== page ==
How Speaking a Second Language Helps Me as a Teacher

When working with students who were fully bilingual, it was helpful for me to be bilingual as well because not all parents were.  I greatly admired some of my parents who didn’t speak English but saw the value in educating their children well.  When conducting parent-teacher conferences, some parents did of course speak English but most were visibly more comfortable in their first language.  It leveled the playing field so to speak, and put them more at ease when discussing the progress of their child, and seeking to resolve any issues that had arisen.  I see this as important, because even if you don’t speak two languages, it is important to “speak the language” of those with whom you work.  Get down on their level; seek to understand others, and most importantly, listen.  I think this is the biggest factor in conducting a successful meeting with parents.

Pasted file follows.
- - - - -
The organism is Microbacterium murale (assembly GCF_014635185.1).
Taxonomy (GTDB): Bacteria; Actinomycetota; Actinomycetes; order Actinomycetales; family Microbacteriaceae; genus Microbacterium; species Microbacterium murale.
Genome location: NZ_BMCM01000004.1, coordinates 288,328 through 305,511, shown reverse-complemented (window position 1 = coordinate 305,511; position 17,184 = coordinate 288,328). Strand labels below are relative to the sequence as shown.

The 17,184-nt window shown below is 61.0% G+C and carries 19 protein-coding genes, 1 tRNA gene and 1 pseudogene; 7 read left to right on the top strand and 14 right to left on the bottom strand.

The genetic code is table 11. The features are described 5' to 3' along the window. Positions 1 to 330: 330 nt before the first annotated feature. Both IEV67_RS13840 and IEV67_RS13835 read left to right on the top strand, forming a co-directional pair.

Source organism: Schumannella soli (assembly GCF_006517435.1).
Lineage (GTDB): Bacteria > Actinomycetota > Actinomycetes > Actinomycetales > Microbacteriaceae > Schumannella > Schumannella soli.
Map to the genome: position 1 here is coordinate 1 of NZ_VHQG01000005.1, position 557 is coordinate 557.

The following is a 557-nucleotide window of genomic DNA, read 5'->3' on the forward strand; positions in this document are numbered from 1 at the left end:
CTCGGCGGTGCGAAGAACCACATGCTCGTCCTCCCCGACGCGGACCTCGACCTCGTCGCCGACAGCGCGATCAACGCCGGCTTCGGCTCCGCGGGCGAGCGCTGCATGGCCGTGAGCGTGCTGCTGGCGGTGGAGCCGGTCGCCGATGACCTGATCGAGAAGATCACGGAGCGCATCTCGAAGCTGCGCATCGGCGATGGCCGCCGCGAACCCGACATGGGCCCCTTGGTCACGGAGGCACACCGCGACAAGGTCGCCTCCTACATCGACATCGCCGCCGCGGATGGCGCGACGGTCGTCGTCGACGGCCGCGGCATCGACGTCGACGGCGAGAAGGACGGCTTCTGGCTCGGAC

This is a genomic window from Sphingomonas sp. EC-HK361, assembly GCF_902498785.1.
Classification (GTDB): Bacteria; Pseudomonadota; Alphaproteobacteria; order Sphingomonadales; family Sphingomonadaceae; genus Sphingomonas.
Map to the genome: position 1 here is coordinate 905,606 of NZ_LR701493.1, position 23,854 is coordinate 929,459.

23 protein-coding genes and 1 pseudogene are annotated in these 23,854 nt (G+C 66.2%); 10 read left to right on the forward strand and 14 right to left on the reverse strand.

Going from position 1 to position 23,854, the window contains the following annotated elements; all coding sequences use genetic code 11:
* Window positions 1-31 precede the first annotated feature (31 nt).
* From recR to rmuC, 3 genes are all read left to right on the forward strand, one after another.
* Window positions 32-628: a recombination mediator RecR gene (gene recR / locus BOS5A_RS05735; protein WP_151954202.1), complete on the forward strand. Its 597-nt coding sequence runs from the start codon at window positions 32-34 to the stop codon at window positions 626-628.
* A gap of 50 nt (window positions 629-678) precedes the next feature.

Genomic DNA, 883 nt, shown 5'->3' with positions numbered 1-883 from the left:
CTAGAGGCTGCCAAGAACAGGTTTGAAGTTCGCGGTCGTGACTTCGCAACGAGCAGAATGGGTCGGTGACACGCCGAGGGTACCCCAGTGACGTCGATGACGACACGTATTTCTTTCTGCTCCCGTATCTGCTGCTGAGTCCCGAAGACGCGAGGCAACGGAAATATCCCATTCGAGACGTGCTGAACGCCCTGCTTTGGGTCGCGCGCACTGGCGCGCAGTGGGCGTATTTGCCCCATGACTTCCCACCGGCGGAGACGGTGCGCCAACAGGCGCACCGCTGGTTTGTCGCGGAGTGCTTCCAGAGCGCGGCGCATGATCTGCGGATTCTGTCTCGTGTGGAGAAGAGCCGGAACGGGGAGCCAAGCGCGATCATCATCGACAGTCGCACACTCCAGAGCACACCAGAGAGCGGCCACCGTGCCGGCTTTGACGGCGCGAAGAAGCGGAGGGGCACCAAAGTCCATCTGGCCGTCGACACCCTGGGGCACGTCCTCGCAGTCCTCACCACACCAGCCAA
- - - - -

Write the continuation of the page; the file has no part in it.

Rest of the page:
Back when I was first student teaching, I had a meeting with the mother of a student who was struggling in my Spanish class, despite his Hispanic background, and the help of a Puerto Rican parent at home.  When I sat down to meet with her, I took time to listen first.  She shared with me that as a recent widow, she was seeking the highest grades possible for her son so that he could get scholarship money and other financial aid for college.  She was struggling on her own to provide for her son and to raise him to have the best opportunities in life.  So we agreed that I would give her son the chance to correct several errors in the project he had submitted, in order to bring his grade up.  I told her that this opportunity would not be given to other students, so please not to mention it, but that I like she, had the best interest of her son at heart.  Everyone went away happy, but the student was not “given” a grade he didn’t earn.  Win-win-win.


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